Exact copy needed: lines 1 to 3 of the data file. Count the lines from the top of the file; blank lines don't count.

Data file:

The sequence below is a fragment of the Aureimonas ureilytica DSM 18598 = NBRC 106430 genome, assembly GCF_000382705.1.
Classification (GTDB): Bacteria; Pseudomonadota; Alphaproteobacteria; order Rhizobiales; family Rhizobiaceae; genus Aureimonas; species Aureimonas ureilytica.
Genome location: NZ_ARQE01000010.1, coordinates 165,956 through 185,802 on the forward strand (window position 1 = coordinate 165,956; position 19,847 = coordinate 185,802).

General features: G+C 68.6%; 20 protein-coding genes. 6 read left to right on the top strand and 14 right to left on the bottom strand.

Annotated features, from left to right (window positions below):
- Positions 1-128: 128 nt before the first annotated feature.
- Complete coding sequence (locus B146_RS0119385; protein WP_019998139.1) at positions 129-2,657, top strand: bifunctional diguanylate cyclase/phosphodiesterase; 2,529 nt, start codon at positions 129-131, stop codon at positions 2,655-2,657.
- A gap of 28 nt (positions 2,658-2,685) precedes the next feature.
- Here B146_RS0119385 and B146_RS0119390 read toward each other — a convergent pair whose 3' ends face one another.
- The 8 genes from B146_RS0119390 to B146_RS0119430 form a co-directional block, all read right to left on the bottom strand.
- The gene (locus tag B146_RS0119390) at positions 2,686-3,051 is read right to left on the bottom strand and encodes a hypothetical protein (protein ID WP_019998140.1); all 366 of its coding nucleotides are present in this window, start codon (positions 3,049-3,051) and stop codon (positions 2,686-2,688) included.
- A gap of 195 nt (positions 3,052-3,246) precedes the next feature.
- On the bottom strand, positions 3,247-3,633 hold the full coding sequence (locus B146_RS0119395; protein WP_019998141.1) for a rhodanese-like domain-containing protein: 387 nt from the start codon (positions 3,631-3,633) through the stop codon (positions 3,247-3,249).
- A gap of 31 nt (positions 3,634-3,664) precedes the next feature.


The sequence below is a fragment of the Aureimonas ureilytica DSM 18598 = NBRC 106430 genome, assembly GCF_000382705.1.
Classification (GTDB): Bacteria; Pseudomonadota; Alphaproteobacteria; order Rhizobiales; family Rhizobiaceae; genus Aureimonas; species Aureimonas ureilytica.
Genome location: NZ_ARQE01000010.1, coordinates 165,956 through 185,802 on the forward strand (window position 1 = coordinate 165,956; position 19,847 = coordinate 185,802).